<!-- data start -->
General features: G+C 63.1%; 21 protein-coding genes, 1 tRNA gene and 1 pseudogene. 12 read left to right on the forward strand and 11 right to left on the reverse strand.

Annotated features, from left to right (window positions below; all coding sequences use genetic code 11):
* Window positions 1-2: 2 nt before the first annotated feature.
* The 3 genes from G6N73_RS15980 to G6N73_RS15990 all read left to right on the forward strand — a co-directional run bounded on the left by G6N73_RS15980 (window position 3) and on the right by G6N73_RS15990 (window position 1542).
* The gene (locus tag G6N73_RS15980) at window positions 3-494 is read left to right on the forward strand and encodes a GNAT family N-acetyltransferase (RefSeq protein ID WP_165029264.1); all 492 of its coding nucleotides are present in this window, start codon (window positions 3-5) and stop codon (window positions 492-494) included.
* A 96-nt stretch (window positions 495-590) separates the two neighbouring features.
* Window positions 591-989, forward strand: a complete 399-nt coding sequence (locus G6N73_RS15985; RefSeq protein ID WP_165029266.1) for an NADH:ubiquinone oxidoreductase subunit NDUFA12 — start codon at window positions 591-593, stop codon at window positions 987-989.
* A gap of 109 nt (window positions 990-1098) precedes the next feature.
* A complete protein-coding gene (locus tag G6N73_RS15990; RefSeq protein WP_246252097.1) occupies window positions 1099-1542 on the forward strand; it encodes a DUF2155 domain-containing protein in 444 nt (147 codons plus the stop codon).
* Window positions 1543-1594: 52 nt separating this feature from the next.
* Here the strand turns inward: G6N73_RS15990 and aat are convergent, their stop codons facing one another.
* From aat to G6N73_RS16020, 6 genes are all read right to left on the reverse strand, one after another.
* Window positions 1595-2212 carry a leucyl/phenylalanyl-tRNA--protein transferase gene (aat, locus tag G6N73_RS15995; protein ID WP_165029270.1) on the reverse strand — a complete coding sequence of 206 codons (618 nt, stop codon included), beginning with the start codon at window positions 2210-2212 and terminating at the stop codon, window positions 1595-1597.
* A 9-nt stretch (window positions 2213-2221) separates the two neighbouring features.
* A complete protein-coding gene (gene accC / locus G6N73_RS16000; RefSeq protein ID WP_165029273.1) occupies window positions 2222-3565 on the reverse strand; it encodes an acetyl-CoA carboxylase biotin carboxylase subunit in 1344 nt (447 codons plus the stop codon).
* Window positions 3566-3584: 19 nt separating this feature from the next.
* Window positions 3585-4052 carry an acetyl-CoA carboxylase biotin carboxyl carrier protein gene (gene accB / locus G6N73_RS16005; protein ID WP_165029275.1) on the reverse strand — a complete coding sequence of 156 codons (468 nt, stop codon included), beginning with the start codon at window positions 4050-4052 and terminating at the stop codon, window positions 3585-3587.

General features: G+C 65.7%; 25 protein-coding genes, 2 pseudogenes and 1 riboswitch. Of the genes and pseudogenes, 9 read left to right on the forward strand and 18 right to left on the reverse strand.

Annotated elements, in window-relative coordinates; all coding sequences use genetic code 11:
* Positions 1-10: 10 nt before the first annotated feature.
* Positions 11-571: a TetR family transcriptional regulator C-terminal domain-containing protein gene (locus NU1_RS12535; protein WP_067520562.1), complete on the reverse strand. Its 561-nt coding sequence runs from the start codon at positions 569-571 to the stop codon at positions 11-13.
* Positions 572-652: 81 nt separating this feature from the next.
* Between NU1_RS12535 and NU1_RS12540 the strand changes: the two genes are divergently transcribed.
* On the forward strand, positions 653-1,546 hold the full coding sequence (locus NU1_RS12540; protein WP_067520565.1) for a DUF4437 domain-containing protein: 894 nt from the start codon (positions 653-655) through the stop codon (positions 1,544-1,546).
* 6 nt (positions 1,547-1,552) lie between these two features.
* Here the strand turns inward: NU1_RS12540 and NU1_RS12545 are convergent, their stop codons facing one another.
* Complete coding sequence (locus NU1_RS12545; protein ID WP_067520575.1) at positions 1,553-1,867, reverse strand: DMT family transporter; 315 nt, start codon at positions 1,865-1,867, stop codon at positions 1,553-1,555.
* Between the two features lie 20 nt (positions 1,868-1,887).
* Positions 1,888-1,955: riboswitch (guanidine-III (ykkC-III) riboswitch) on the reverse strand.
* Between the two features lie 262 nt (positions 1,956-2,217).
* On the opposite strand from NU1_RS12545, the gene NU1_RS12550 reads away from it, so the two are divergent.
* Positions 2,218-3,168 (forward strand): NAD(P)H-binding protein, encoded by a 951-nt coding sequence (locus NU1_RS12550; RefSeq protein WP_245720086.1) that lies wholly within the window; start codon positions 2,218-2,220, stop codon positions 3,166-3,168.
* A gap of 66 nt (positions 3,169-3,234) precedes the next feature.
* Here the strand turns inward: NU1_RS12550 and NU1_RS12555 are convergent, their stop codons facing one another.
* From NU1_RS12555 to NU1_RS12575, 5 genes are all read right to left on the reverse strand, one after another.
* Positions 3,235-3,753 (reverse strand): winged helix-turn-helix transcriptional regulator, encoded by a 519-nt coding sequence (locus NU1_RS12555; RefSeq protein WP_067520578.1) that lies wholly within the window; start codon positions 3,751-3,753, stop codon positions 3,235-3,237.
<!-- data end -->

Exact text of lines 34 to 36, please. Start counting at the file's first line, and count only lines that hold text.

* Here the strand turns inward: NU1_RS12550 and NU1_RS12555 are convergent, their stop codons facing one another.
* From NU1_RS12555 to NU1_RS12575, 5 genes are all read right to left on the reverse strand, one after another.
* Positions 3,235-3,753 (reverse strand): winged helix-turn-helix transcriptional regulator, encoded by a 519-nt coding sequence (locus NU1_RS12555; RefSeq protein WP_067520578.1) that lies wholly within the window; start codon positions 3,751-3,753, stop codon positions 3,235-3,237.